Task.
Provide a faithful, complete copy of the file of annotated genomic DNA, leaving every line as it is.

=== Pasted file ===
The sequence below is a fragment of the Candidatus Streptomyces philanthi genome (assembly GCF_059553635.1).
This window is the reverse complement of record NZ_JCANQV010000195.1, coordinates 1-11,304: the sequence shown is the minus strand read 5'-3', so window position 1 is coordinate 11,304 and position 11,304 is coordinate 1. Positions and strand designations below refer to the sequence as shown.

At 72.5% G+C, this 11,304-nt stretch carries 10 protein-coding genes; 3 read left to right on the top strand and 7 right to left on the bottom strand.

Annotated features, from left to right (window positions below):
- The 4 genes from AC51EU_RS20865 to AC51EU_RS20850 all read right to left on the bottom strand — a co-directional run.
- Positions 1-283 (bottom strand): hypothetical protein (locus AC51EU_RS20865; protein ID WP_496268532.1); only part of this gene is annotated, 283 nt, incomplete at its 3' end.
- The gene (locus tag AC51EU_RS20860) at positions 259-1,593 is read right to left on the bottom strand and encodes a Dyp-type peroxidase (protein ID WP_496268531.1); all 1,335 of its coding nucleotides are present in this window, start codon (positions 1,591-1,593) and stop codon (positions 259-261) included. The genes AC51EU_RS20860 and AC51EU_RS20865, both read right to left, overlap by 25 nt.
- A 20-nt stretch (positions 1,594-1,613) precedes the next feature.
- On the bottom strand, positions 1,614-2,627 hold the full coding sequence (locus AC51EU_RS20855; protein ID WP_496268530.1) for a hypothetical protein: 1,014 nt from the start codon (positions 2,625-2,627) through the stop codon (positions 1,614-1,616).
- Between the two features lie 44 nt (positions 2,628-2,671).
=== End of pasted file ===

The sequence below is a fragment of the Candidatus Streptomyces philanthi genome (assembly GCF_059553635.1).
This window is the reverse complement of record NZ_JCANQV010000195.1, coordinates 1-11,304: the sequence shown is the minus strand read 5'-3', so window position 1 is coordinate 11,304 and position 11,304 is coordinate 1. Positions and strand designations below refer to the sequence as shown.

At 72.5% G+C, this 11,304-nt stretch carries 10 protein-coding genes; 3 read left to right on the top strand and 7 right to left on the bottom strand.

Annotated features, from left to right (window positions below):
- The 4 genes from AC51EU_RS20865 to AC51EU_RS20850 all read right to left on the bottom strand — a co-directional run.
- Positions 1-283 (bottom strand): hypothetical protein (locus AC51EU_RS20865; protein ID WP_496268532.1); only part of this gene is annotated, 283 nt, incomplete at its 3' end.
- The gene (locus tag AC51EU_RS20860) at positions 259-1,593 is read right to left on the bottom strand and encodes a Dyp-type peroxidase (protein ID WP_496268531.1); all 1,335 of its coding nucleotides are present in this window, start codon (positions 1,591-1,593) and stop codon (positions 259-261) included. The genes AC51EU_RS20860 and AC51EU_RS20865, both read right to left, overlap by 25 nt.
- A 20-nt stretch (positions 1,594-1,613) precedes the next feature.
- On the bottom strand, positions 1,614-2,627 hold the full coding sequence (locus AC51EU_RS20855; protein ID WP_496268530.1) for a hypothetical protein: 1,014 nt from the start codon (positions 2,625-2,627) through the stop codon (positions 1,614-1,616).
- Between the two features lie 44 nt (positions 2,628-2,671).